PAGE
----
In his essay Grossman also makes a strong pitch for the value of a traditional liberal arts education in the face of the disruptions in the higher education business model brought to us courtesy of those who would “unbundle” the degree. I too am a passionate defender of the value of a liberal arts education. I think that as a nation we are making a big mistake if we turn our backs on the value of the liberal arts to our economy, our political and social system, and to our citizens.

Where I have to part company with Grossman, however, is where his argument that an unbundled degree is “a narrow and often isolated experience compared to the liberal education that is available in the hundreds of institutions across the nation that offer curricula, rather than courses.” Alas, that ship has already sailed.

For one thing, history departments all across the country essentially unbundled their degrees decades ago. Last year I did a quick and dirty study of history major requirements at a random sample of institutions — large, small, public, private — and what I found is that history majors look much the same everywhere. They are, by and large, baskets of courses that students select from with the only thing approaching a “curriculum” are requirements that include a methods seminar/capstone seminar experience. Otherwise, it’s pick your courses, add up your credits, and get your degree.

For another, the view of liberal education as “bundled”, meaning students take all their courses at the same institution, is hopelessly nostalgic. Only a tiny number of students in the United States follow this path, and even those who do increasingly arrive on our campuses having skipped substantial numbers of our courses courtesy of the AP/IB courses they took in high school.

And finally, even if the disruptors attempting to eat our lunch with their new and more flexible approaches to course delivery fail, the rising cost of tuition at BA granting institutions, coupled with the truly excellent teaching happening at our country’s community colleges, is driving more and more students every year to complete some or all of their first two years of college at one of those community colleges.

Using my own, putatively low-cost, institution as an example, tuition alone for a full time student in the spring 2015 semester is just over $5,000 for an in-state student and a whisker under $15,000 for an out of state student. That means that before housing, books, meals, parking, and all the various fees we charge them, a full time history major will pay George Mason $40,000 if she is an in-state student and $120,000 if she is an out of state student. Just tuition. Our office of admissions estimates that four years here for an in-state student will cost around $90,000, while out of state students will pay around $170,000.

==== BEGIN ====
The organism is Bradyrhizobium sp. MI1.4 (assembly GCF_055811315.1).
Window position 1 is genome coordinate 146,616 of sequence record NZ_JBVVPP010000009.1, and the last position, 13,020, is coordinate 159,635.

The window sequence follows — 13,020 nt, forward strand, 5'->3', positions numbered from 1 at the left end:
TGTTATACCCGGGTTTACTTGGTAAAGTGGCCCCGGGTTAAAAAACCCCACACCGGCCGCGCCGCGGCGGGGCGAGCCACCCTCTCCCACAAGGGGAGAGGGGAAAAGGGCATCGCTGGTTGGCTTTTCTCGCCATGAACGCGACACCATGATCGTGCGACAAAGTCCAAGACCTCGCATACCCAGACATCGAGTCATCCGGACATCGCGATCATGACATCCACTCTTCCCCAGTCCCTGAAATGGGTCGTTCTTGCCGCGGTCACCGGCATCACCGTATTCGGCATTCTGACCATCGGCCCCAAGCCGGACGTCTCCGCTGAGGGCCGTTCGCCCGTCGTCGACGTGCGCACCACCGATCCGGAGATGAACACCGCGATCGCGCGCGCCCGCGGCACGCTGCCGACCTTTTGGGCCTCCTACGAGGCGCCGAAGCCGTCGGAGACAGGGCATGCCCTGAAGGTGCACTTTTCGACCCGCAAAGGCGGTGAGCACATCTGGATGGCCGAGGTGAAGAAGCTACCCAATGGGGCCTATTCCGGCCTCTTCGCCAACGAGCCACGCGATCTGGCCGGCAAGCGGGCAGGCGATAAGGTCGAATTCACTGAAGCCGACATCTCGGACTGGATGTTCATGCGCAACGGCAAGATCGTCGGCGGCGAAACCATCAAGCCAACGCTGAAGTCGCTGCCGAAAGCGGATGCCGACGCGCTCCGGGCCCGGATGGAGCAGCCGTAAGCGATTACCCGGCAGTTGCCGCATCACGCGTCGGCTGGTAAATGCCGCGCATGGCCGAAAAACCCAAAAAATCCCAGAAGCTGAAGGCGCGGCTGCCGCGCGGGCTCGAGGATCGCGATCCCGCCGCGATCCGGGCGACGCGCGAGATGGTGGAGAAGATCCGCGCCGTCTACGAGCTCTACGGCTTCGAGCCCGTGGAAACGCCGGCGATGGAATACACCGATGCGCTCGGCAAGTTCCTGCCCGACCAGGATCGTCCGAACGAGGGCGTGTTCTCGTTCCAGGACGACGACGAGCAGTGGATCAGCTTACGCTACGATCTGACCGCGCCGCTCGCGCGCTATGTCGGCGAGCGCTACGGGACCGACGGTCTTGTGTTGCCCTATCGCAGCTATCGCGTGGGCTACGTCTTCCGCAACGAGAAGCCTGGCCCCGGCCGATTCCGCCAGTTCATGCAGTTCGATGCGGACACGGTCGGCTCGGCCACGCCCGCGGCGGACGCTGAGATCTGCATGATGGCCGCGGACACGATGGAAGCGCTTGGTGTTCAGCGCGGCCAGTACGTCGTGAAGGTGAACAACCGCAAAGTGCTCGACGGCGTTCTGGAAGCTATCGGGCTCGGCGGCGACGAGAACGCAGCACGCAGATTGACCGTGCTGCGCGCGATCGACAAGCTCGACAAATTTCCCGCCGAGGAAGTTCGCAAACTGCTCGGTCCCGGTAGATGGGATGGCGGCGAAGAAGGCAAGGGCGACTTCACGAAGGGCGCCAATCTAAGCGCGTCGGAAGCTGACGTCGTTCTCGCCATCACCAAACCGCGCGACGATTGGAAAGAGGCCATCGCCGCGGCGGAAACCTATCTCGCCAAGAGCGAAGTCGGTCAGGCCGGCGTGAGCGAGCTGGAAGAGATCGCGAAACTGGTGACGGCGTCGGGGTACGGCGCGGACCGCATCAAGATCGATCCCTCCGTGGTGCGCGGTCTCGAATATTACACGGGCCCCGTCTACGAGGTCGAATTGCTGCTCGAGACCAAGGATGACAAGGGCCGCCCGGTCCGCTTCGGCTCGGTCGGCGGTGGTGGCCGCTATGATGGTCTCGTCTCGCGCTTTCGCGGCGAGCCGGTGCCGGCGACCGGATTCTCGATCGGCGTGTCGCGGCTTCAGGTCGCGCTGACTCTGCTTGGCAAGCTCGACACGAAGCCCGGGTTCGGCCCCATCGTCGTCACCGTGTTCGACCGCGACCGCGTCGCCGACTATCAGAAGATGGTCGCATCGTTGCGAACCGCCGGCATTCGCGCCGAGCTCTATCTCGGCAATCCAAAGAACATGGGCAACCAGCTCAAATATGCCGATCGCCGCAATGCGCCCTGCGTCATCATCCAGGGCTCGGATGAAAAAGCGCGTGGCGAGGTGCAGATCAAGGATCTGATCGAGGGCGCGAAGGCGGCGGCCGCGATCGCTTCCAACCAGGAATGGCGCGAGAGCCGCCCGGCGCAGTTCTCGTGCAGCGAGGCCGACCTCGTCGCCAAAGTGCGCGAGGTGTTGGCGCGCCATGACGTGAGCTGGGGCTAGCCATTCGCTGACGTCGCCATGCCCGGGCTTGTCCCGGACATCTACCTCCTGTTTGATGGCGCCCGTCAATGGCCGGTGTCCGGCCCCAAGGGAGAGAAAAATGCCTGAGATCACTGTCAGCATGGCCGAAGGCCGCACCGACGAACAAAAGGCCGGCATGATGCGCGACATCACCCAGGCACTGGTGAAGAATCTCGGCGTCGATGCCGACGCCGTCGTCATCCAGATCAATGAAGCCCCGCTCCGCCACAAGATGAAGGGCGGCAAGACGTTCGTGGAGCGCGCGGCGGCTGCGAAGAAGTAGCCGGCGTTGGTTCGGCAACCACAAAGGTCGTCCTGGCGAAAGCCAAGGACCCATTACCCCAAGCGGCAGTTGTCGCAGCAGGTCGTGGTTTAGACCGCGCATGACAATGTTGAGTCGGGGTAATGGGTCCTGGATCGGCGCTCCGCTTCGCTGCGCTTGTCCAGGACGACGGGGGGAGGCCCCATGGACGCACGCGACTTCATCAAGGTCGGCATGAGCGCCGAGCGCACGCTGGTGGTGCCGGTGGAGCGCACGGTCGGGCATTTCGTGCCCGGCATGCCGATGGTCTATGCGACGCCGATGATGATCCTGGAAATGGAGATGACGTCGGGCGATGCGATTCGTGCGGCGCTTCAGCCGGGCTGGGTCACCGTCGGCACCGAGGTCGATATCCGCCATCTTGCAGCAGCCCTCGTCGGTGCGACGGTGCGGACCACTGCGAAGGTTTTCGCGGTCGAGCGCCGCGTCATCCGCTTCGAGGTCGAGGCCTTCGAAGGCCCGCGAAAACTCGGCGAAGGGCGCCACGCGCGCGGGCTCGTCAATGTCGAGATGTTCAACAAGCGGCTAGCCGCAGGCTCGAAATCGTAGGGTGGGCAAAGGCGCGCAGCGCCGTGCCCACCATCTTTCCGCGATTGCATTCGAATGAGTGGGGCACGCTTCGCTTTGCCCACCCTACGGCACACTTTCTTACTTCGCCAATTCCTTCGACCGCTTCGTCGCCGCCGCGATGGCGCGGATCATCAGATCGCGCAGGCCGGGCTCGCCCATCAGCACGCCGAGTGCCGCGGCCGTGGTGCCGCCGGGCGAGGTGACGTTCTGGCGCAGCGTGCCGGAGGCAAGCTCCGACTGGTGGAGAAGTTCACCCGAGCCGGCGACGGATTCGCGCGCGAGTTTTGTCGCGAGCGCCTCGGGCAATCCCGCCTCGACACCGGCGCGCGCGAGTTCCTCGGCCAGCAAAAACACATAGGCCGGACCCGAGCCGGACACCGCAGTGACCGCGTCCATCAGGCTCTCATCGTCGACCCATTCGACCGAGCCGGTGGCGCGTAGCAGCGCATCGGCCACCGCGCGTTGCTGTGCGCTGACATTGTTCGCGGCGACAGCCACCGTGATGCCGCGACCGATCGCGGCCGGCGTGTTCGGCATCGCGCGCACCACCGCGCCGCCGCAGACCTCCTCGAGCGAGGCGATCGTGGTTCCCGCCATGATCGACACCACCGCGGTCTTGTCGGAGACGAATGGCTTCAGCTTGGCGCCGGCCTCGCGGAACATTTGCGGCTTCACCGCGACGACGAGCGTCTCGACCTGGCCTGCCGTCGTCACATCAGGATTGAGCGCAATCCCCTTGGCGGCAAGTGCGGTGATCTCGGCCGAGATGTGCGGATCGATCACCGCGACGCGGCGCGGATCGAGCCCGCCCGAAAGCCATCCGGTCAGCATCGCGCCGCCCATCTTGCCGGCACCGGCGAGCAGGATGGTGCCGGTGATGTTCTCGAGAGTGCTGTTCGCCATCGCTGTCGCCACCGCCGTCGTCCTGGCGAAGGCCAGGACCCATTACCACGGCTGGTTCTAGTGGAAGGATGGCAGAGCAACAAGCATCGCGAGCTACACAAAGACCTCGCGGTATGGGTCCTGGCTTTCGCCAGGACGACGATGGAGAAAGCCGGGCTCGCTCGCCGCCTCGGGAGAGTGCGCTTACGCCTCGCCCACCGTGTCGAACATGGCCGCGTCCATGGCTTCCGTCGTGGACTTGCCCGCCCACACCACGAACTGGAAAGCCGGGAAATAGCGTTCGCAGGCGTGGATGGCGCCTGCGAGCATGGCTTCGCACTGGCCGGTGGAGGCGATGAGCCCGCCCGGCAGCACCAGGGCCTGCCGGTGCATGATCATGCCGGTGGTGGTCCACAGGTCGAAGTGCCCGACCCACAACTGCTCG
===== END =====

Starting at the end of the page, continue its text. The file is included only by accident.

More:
Our local community college, Northern Virginia Community College (NOVA), charges in-state students less than half what we charge, and out of state students around 25 percent of what we charge. Given the excellent teaching that happens at NOVA and these cost differentials, it’s no surprise that almost half of our undergraduate students come to us as transfers. And it will be no surprise a decade from now when something like two-thirds of our students follow this same path to our campus.

What does all this mean for History? It means that our departments are going to get smaller and our graduate programs, largely financed through the large enrollments in our general education courses, are in danger of running out of funding. Fewer faculty, graduate programs downsized or dropped altogether — that sounds like a calamity to us.

But to our students? Probably not.

What they want is a quality education that prepares them for life and for work after college. And if we are asking them to spend somewhere between $90,000 and $170,000 for a degree, it seems to me they have every right to this expectation. How they get that quality education that prepares them for a successful life and a successful career matters much less to them than the results do.

Fortunately, we don’t have to sit back and accept that market forces are destiny. But to change our fate, we have to change. For example, why not guarantee every history major an internship? Some institutions, such as our Virginia colleagues at Longwood University, do just that. Why not create some history courses that are more directly employment focused — such as training in digital archiving (a growth industry)? Why not develop a version of the major that is built around service learning, or environmental sustainability, or global engagement, or public policy?

Or, we can just keep doing what we’re doing now — offering lots of interesting courses that students can pick from, cafeteria style, with a smattering of required seminars — and hope for the best. Maybe that will work.